4. 4. DE VITA AND IANNACCONE: DESIGN CRITERIA FOR UHF AND MICROWAVE PASSIVE RFID TRANSPONDERS 2981 comparable with the capacitances of the voltage multiplier. This situation would lead to a reduction of the efficiency because only a fraction of the input voltage would drop across the diodes. The previous consideration suggests that the best choice would be represented by Schottky diodes, which have a higher saturation current compared with normal diodes, for a fixed area. Furthermore, since diodes in the voltage multiplier must have a switching time smaller than the period of the input signal, Schottky diodes have to be preferred because they are typically much faster than p-n diodes. However, we will focus our attention on p-n-junction diodes that have the advantage of being available in a less expensive CMOS process. Fig. 6. Input power versus number of stages for an output voltage of 0.5 V, an 2) Power Consumption in the Presence of Substrate output power of 5 W, and three values of R (!C ) . Losses: In order to take into consideration the substrate losses in the diodes, we can use the equivalent circuit shown [5], the depletion layer capacitance of a diode is given by in Fig. 3(b), where and are the substrate parasitic (13) at the bottom of this page, where is the depletion ca- resistance and capacitance, respectively [2]. By substituting pacitance at zero bias, is the grading coefficient, is the the equivalent circuit of the diodes into the voltage multiplier, built-in voltage, is the forward bias depletion capacitance shown in Fig. 2, we can note that the power dissipation due to coefficient, and is the area of the diode [5]. Since the diode substrate losses in the diodes with odd subscript is zero because capacitance is a function of the voltage applied to the diode, we the voltage that drops across the series of and is can consider the average value of the diode capacitance within approximately a dc voltage. Instead, the power dissipation due the diode voltage swing, as follows: to substrate losses in the diodes with an even subscript is given by (14) (11) Considering the average value of the capacitance of each under the assumption that [2]. Thus, the diode, the equivalent input capacitance of the voltage average input power is obtained by summing up expression (8) multiplier, due to the diode capacitance, is given by previously found and the power dissipated in the diodes due to the substrate losses, as follows: (15) The equivalent input resistance of the voltage multiplier is the resistance calculated from the power consumption with (9). (12) C. Power-Matching Network We plotted for different values of Since the power at the transponder antenna varies with in Fig. 6. It is possible to note that, for increasing the distance between the reader and the transponder, power , the number of stages corresponding to matching will be pursued in the condition of minimum power the minimum input power is shifted to higher values. Once available at the antenna that still ensures correct operation and are known, it is possible to find the optimum of the transponder. Indeed, in the next section we will show number of stages in order to maximize the power efficiency that the transponder continues to work correctly when the of the voltage multiplier. power at the antenna increases even if power matching is lost. The power matching LC network is shown in Fig. 7, where B. Input Equivalent Impedance [4], and is the quality The input equivalent impedance of the voltage multiplier is factor of the LC network, obtained from (10). The backscatter constituted by the parallel of a resistance and a capacitance. modulator is removed, for the moment, so that we can optimize From our previous considerations, the input capacitance of the power matching. The inductance , shown in Fig. 7, is used voltage multiplier is the sum of the capacitances of all diodes. in order to compensate the equivalent input capacitance Since, in a voltage multiplier, diodes conduct for a very small of the voltage multiplier ( and can be substituted by a fraction of the period of the input signal, when calculating the single reactance, whose sign depends on their relative value). mean value of the diode capacitance, we can neglect the dif- It is clear that since is only a time-averaged capacitance, fusion capacitance. Using the SPICE model of a p–n junction the power matching is good, provided that the variations of the (13)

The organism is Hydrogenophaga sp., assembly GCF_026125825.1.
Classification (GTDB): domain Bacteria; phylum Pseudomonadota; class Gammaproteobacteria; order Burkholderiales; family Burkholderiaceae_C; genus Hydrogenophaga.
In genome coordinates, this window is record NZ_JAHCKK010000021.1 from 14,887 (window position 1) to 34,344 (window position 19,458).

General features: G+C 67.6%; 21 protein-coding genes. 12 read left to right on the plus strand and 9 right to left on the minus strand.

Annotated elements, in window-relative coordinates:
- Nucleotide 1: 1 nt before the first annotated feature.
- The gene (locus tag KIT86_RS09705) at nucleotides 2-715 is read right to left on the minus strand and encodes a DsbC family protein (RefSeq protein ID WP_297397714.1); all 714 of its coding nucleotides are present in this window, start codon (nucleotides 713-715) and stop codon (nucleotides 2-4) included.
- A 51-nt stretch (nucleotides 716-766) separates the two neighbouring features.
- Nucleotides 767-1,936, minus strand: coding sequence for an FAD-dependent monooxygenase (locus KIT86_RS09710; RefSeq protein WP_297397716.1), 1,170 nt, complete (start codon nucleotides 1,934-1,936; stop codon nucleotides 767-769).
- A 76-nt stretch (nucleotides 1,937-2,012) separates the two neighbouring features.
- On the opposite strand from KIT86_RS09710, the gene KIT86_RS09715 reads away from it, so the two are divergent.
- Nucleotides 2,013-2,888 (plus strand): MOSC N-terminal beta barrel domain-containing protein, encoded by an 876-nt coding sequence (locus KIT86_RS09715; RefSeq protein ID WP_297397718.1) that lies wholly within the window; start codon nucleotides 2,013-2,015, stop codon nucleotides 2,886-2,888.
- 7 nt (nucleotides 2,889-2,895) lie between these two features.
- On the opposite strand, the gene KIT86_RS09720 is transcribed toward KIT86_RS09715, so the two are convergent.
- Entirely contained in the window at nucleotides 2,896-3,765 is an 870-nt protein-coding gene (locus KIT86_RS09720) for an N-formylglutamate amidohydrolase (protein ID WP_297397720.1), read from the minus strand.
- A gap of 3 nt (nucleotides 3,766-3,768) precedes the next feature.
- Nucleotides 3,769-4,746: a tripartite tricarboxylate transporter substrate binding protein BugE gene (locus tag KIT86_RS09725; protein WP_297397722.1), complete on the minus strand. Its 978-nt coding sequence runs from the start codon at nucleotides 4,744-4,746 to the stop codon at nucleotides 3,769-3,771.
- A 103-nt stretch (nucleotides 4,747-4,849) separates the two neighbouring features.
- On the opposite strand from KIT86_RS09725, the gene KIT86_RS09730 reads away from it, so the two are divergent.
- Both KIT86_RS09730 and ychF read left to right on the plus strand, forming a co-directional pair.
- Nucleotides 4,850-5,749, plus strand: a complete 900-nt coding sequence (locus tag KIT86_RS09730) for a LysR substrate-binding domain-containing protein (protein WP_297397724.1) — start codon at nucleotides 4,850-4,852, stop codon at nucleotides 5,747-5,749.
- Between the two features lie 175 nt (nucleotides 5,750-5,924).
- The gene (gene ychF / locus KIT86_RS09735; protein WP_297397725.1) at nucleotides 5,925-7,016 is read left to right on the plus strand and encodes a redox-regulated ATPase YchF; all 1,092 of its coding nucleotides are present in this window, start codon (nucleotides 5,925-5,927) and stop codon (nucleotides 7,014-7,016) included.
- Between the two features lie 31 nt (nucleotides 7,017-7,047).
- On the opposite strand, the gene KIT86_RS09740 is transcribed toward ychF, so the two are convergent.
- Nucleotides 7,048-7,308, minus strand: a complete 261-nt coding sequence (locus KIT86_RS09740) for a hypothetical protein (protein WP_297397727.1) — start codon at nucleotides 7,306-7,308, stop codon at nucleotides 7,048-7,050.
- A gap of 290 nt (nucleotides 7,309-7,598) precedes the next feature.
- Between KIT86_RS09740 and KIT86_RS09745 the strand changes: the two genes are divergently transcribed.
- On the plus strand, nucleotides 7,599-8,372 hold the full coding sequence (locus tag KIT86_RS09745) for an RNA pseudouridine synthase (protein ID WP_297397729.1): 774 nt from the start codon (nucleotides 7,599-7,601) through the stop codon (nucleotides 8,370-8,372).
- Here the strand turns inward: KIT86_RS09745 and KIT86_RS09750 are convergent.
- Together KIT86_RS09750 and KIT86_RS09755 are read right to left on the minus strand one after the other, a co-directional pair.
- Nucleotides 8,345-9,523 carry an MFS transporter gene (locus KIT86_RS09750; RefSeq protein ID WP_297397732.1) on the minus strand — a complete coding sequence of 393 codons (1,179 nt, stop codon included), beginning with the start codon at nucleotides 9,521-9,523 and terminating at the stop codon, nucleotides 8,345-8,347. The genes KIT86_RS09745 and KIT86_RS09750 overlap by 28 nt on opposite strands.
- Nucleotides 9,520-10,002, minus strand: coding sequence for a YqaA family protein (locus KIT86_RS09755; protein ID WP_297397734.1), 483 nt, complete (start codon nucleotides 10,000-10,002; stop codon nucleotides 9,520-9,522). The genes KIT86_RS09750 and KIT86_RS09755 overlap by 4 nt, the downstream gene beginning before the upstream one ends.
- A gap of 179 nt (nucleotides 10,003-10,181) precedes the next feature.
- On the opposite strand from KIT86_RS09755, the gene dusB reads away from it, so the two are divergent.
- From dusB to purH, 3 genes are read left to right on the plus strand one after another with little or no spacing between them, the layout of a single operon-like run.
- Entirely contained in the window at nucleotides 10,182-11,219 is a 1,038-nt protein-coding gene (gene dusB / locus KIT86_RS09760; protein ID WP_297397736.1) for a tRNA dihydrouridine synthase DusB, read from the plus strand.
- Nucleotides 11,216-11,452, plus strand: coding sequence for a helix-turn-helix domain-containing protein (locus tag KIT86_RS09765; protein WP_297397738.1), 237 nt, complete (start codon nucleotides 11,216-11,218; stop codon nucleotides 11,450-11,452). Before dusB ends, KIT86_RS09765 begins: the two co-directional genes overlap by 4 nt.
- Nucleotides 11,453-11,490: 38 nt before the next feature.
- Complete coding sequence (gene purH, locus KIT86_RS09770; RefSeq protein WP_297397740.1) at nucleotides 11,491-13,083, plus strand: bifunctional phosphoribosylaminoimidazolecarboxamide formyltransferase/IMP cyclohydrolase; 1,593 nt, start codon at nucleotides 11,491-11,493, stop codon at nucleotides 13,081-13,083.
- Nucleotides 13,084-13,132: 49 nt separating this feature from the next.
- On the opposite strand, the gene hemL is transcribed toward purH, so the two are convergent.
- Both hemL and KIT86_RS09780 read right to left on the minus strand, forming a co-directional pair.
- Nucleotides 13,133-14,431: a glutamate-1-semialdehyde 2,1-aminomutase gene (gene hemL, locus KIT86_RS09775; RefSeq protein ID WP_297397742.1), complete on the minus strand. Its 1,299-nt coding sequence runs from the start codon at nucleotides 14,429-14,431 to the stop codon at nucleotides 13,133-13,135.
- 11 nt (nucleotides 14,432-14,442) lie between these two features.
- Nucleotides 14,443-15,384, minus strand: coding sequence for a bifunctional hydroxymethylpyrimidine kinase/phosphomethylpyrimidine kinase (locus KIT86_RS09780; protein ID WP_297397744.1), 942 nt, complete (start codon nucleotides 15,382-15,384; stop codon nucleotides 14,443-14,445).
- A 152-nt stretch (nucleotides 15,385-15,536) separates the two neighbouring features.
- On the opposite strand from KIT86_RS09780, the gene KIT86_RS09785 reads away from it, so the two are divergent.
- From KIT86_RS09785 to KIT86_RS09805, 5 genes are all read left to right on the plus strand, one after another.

5. 5. 2982 IEEE TRANSACTIONS ON MICROWAVE THEORY AND TECHNIQUES, VOL. 53, NO. 9, SEPTEMBER 2005 (18) and (19) we can derive the maximum equivalent input re- sistance of the voltage multiplier and then, from (9), the minimum achievable output power for correct power matching. In order to be able to achieve power matching with very low output power, we need to use diodes with a small par- asitic capacitance, for a fixed minimum diode area in order to reduce . Let be the ratio between and the maximum dc power required at the output of the voltage multiplier. Now, we Fig. 7. Power-matching network. can suppose that for the application we are interested in, it is sufficient to have an output power that is times smaller than input impedance of the voltage multiplier are small with respect . We can consider two options, in order to evaluate the to the average values. To verify the previous statement, we can best one for the optimization of the operating range. calculate the impedance seen by the transponder’s antenna in A first option (case A) could be to dimension the voltage the worst matching condition, i.e., when the value of the input multiplier and the power-matching network for an output power capacitance of the voltage multiplier is the farthest from its equal to , although a smaller output power would be mean value. Referring to Fig. 7, the expressions of the real sufficient; this would lead to a worse power efficiency and then and imaginary part of the impedance seen by the equivalent to a reduction of the operating range, but it allows us to have voltage generator at the antenna can be computed as correct power matching. Indeed, in the case of power matching, the input power of the voltage multiplier can be written as (16) (20) where is the effective aperture of the transponder’s antenna, (17) is the distance between reader and transponder, and indicates the power at which an isotropic emitter would have where and is the maximum variation to be supplied to generate the same radiation power of the of the input capacitance of the voltage multiplier with respect reader antenna ( is limited by national regulations [7]): a to its mean value. In order to ensure the correct operation of reader antenna with a gain may irradiate a maximum power the power-matching network, the real part has to be twice . the antenna’s resistance, and its imaginary part has to be zero. The input power of the voltage multiplier can also be written Such conditions are fulfilled if . From (16) and (17), as in (8), considering an output power . the following condition can be derived: Equating (20) and (8), it is possible to plot the maximum operating range achievable as a function of . A second option (case B) is to dimension the voltage multi- (18) plier considering an output power ; in such a condition, as already said, since the power required at the output To estimate , we can assume that the mean value of the of the voltage multiplier is smaller than (and then diode capacitance is its value at the average voltage drop, i.e., is larger than ), power matching could not be achieved. . The maximum value of the diode capacitance is ob- In order to recover power matching, we can put a resistance , tained when . Using an -stage voltage in parallel with the input of the voltage multiplier so that the multiplier, we can assume that the output voltage is times input resistance of the voltage multiplier becomes smaller than the amplitude of the input voltage minus times the of the . In such a case, the input power is given by summing diodes. As consequence, we can write the amplitude of the input up the input power of the voltage multiplier, given by (8), voltage as . and the power dissipated by , as follows: In this condition, we can express as the difference be- tween the maximum and the mean value of the input capaci- tance, i.e., (21) Substituting (8) into (21), for , it is possible to plot the maximum operating range achievable as function of . Referring to the AMS 0.35- m integrated circuit (IC) tech- (19) nology with a minimum diode area equal to 1 m , and consid- ering an output voltage of 2 V, an operating frequency of 2.45 On the one hand, once the output power and voltage are given, GHz, and a factor of the LC matching network of 10, the by substituting (19) into (18), we obtain the maximum value of minimum output power, , which allows us to achieve the diode area that enables us to achieve power matching. On the power matching, is 12 W. From Fig. 8(a), where the max- the other hand, once the output voltage and the minimum diode imum operating ranges achievable with each option are plotted area are fixed, as allowed by the CMOS technology used, from as a function of , we can see that option B is to be preferred,